To say of Snow White and the Seven Dwarfs that it is among the genuine artistic achievements of this country takes no great daring. Full Review

John C. Flinn Sr.
June 28, 2007
John C. Flinn Sr., Variety

So perfect is the illusion, so tender the romance and fantasy, so emotional are certain portions when the acting of the characters strikes a depth comparable to the sincerity of human players, that th... Full Review

Dave Kehr
June 28, 2007
Dave Kehr, Chicago Reader

You've probably seen it 15 times by now, so why not make it 16? Full Review

Geoff Andrew
June 24, 2006
Geoff Andrew, Time Out

...the animation itself is top-notch, and in a number of darker sequences (Snow White's terrified entry into the forest, for example), Disney's adoption of Expressionist visual devices makes for genui... Full Review

Frank S. Nugent
May 20, 2003
Frank S. Nugent, New York Times

It is a classic, as important cinematically as The Birth of a Nation or the birth of Mickey Mouse. Full Review

Roger Ebert
October 30, 2001
Roger Ebert, Chicago Sun-Times

To one degree or another, every animated feature made since owes it something. Full Review

Desson Thomson
January 1, 2000
Desson Thomson, Washington Post

Like many of the Disney films, from Pinocchio to Fantasia, this film is a cinematic rite of passage -- for children and adults. Full Review

Andrew Collins
November 22, 2013
Andrew Collins, Radio Times

Disney's first animated feature pushed the art form in thrilling new directions, completely redrawing a much-loved fairy tale of bad stepmothers, forest glades and handsome princes that previously exi... Full Review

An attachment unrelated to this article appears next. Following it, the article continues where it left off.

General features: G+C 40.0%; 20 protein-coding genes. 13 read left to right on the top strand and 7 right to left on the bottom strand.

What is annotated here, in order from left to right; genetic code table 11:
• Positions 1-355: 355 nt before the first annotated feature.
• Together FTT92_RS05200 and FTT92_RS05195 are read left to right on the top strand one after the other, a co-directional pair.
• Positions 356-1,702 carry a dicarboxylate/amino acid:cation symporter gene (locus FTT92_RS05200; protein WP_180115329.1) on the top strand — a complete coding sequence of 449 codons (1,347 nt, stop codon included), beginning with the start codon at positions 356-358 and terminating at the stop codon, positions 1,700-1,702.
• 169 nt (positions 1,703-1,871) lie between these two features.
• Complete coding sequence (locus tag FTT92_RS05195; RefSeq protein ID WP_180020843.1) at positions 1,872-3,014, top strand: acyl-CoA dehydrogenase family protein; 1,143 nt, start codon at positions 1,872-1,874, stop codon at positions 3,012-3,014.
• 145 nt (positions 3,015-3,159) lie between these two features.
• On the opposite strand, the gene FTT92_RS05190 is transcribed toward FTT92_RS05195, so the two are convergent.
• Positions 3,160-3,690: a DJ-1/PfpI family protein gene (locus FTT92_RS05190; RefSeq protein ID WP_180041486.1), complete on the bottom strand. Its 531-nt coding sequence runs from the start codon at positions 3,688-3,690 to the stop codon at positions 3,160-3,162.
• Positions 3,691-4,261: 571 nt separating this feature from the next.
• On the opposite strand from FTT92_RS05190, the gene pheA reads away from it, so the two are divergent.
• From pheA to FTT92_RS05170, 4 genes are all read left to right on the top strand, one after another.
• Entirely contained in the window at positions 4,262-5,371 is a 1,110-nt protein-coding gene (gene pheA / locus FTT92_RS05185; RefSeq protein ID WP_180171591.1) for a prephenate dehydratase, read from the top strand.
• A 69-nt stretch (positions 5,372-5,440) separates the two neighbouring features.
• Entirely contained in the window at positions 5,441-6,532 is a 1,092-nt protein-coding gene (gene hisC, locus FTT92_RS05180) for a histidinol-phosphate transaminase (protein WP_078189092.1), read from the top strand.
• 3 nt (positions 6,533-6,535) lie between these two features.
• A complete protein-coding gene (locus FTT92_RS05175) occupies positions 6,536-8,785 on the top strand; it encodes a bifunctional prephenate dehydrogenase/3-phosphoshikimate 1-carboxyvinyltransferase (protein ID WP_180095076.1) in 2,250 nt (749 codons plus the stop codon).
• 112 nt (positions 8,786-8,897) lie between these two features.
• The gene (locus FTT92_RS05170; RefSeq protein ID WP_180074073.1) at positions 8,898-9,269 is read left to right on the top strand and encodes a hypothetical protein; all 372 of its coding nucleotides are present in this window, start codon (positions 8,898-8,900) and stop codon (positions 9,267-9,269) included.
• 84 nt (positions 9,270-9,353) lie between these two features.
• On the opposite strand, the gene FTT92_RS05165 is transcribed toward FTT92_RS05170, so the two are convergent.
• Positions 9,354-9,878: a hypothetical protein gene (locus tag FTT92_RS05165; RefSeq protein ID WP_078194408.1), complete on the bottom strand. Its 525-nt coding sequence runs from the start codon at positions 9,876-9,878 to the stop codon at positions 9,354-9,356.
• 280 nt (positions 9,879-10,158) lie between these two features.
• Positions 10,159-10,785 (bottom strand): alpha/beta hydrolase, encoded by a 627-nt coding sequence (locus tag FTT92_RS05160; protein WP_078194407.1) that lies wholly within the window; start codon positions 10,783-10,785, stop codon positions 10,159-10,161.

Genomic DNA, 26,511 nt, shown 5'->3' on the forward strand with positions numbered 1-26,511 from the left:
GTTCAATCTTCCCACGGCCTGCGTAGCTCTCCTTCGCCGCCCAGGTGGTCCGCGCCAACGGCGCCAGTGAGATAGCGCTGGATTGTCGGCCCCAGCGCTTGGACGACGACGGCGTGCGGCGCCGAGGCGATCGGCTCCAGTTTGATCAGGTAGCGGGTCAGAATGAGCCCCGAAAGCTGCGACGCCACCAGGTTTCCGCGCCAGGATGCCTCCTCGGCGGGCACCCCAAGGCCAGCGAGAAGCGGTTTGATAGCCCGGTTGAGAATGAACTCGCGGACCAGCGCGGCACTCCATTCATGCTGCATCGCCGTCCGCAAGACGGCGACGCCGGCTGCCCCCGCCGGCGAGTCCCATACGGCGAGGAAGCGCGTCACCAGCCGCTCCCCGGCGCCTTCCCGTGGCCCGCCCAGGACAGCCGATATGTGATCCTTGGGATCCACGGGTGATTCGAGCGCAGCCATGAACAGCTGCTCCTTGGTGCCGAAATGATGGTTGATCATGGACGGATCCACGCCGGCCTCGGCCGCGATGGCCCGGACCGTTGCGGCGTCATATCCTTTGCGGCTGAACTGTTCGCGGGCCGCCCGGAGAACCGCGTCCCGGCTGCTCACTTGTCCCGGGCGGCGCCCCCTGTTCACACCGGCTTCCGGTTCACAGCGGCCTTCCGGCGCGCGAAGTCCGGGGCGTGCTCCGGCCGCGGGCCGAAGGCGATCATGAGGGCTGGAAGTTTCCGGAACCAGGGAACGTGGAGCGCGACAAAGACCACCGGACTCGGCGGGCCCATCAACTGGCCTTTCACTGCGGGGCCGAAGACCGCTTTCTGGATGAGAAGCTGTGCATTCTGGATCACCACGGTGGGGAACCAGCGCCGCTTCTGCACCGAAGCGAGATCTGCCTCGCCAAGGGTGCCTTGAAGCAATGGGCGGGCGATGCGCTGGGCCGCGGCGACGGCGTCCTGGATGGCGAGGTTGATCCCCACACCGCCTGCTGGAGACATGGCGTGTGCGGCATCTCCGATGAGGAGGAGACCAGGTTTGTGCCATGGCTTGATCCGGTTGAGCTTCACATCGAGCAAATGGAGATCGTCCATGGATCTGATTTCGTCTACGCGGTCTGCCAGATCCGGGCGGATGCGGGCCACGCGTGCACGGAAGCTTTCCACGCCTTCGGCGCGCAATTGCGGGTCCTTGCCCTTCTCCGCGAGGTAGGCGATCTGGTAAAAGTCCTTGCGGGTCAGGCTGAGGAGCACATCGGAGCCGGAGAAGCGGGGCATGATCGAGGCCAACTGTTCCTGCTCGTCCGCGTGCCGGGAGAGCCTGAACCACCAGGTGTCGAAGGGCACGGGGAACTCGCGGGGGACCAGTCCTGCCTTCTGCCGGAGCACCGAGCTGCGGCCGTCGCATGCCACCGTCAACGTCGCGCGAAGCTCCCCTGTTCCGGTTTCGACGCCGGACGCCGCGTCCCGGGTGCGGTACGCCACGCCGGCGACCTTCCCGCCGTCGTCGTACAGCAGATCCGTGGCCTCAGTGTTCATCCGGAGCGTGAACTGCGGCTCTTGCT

Tim Brayton
October 28, 2009
Tim Brayton, Antagony & Ecstasy

There are only a tiny number of films that have come anywhere close to equaling its achievement. Full Review

Jeffrey M. Anderson
October 10, 2009
Jeffrey M. Anderson, Combustible Celluloid

It luxuriates in the art of animation, watching the various animals race through the woods, or watching Snow White running scared from an array of imaginary horrors. Full Review

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Facts


    • Grumpy: Hah! Women! A fine kettle of fish.
    • Snow White: Want to know a secret? / Promise not to tell? / We are standing by a wishing well / Make a wish into the well / that's all you have to do / And if you hear it echoing / Your wish will soon come true.
    • Happy: I'd like to dance and tap my feet / But they won't keep in rhythm. / You see, I washed 'em both today / And I can't do nothin' with 'em.
    • Grumpy: A fine bunch of water lilies you turned out to be. I'd like to see anybody make me wash, if I didn't wanna.
    • Queen/Witch: Oh! What a cute little chair. Why, there's seven little chairs. Must be seven little children. And from the look of this table, seven untidy little children.
    • Snow White: I'm awfully sorry. I didn't mean to frighten you. But you don't know what I've been through. And all because I was afraid. I'm so ashamed of the fuss I made.

Snow White and th... : Watch Free on TV


Snow White and the Seven Dwarfs Trivia


  • What is the name of Disney's first full-length animated film?  Answer »
  • "Oh! What a cute little chair. Why, there's seven little chairs. Must be seven little children. And from the look of this table, seven untidy little children."   Answer »
  • In the movie Gremlins what movie are Stripe and the other Mogwai watching in the theatre.  Answer »
  • What is the name of the movie with the 7 dwarfs in it?  Answer »